I spent two days on a Russian train, covering some 3,200 kilometres & crossing from Siberia (& Asia) into European Russia in the process, to get here to Nizhny Novgorod, a major transport & industrial centre & my first stop in European Russia on this, my second east to west trip across the world’s largest country. Nizhny, as it is colloquially known, is one of the oldest cities in Russia & its fifth largest with a population of over 1.2 million.

Bolshaya Pokrovskaya Ul, Nizhny Novgorod, Russia. November 15th 2012.

Activity on Bolshaya Pokrovskaya Ul, Nizhny Novgorod’s main pedestrian thoroughfare. Nizhny Novgorod (map-pointer-icon), Russia. November 15th 2012.

Siberian vs. European Russia
Shortly after disembarking the train in Nizhny I was reminded just how different the European Russian beast is to the Siberian one. It’s different in the sense that it’s warmer/milder (my Siberian wardrobe is a bit of overkill here) & there’s a proliferation of western conveniences – you’re never too far from a SPAR store or, & worse still, a McDonald’s, neither of which I saw in Siberia. Of course it may be different but this is still Russia so some things haven’t changed. The weather is still God-awful & it’s miserable & overcast on a daily basis (except it’s rain that’s falling from the dull skies now, not snow) & there are still glum-looking Russian milling about, many more than there were in Siberia. Oh, and there is still the odd (as in indefinite quantity) Kremlin here & there & of course there are still churches everywhere you look – Nizhny’s impressive collection of amazing churches and its ancient Kremlin combine to showcase its medieval roots.

Gold Onion Domes. Nizhny Novgorod, Russia. November 14th 2012.

Gold Onion Domes, shaped so as to inhibit the accumulation of snow during bad weather. Quintessential Russia (minus the snow – it’s coming). I have 2 different guidebooks with me, an e-Lonely Planet & Bryn Thomas’ well-known Trans-Siberian HANDBOOK. Nizhny Novgorod is a big enough city (as already mentioned it’s the fifth largest in all of Russia), big enough to warrant a city map in both books. But the church sporting the gorgeous, oh-so Russia onion domes in the above picture didn’t even receive so much as a miserly map icon in either book. Not to rib on the books of course because with so many it’s really not practical to list every church in a Russian city on a guidebook map. Nizhny Novgorod, Russia. November 14th 2012.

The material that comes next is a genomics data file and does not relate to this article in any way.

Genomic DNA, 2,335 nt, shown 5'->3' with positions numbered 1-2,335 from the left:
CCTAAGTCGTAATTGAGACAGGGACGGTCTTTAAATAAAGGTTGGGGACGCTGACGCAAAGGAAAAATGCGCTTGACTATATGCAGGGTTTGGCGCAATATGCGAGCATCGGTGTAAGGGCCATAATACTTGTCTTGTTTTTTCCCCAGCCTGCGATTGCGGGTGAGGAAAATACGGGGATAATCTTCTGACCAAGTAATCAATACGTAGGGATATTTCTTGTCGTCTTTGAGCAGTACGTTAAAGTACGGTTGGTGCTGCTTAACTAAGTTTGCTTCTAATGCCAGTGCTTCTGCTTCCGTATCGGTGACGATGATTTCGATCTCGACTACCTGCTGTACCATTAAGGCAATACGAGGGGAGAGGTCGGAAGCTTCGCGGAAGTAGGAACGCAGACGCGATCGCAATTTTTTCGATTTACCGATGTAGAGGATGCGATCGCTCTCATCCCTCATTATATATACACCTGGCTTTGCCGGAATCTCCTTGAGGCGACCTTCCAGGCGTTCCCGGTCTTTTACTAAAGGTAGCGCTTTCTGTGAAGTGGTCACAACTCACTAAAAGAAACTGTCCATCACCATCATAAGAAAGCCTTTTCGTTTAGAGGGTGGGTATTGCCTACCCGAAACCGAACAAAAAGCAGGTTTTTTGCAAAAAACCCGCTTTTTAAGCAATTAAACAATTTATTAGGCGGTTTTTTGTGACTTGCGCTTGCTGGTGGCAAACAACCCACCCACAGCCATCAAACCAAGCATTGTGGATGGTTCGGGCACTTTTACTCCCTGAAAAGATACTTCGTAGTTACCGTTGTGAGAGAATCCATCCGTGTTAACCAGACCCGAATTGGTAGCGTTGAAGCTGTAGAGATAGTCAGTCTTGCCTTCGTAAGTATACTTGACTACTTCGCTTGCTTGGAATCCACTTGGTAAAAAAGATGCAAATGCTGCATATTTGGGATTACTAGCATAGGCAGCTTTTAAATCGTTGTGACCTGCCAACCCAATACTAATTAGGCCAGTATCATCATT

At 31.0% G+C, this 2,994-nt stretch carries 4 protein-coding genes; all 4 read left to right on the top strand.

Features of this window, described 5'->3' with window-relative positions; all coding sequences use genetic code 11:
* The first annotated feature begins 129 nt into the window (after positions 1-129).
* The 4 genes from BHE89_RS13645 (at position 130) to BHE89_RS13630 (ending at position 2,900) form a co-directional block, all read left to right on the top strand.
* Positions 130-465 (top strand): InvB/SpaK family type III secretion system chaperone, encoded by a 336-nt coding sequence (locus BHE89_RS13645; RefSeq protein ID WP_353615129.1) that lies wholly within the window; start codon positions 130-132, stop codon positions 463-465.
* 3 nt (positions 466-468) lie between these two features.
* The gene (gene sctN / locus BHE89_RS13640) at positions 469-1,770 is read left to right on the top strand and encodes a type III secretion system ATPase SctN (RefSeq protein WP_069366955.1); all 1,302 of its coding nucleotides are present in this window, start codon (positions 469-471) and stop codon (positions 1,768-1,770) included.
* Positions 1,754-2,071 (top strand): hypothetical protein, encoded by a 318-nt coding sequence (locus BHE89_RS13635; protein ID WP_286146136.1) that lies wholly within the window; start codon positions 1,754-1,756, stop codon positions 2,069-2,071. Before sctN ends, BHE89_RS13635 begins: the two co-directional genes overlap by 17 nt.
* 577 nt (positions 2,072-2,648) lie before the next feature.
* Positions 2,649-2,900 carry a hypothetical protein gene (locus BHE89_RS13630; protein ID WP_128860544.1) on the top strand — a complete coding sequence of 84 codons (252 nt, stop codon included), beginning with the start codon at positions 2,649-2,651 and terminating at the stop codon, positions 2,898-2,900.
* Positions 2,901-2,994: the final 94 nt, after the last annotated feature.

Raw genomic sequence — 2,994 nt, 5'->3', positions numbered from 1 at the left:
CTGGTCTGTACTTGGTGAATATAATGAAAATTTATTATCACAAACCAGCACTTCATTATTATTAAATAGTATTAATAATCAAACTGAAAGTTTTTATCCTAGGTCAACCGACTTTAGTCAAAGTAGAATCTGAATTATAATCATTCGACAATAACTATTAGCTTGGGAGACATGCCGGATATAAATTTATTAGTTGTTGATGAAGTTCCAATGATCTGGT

The decorative onion domes of Stroganov Church in Nizhny Novgorod, Russia. November 14th 2012.

The church that claim these stunningly decorative onion domes was on both maps, and for good reason. The Baroque Church of the Nativity of Our Lady, is probably Nizhny’s most visually pleasing house of worship. It’s also known as the Stroganov Church, after its builders, the Stroganovs, a family of highly successful Russian merchants, industrialists, landowners, and statesmen who, since the reign of Ivan the Terrible, were the richest businessmen in the Tsardom of Russia. They were responsible for the construction of some of the most original and delightful churches in the city, none more so than this. Underwritten by the Stroganovs in 1697, it was originally erected as a house church in the urban homestead. Its latest restoration was carried out in 2003 and it looks stunning, even set against dull, overcast skies. Nizhny Novgorod, Russia. November 14th 2012.

A section of the interior of the New Fair Cathedral (Alexander Nevsky Cathedral) Nizhny Novgorod, Russia. November 14th 2012.

In most Russian churches interior photography is prohibited. Not so here, the 1867 Alexander Nevsky Cathedral, a massive cathedral on the banks of the city’s Oka River. This picture shows a section of the interior iconostasis, walls of icons & religious paintings separating the nave from the sanctuary in a church of Eastern Christianity. The New Fair Cathedral (Alexander Nevsky Cathedral) Nizhny Novgorod, Russia. November 14th 2012.


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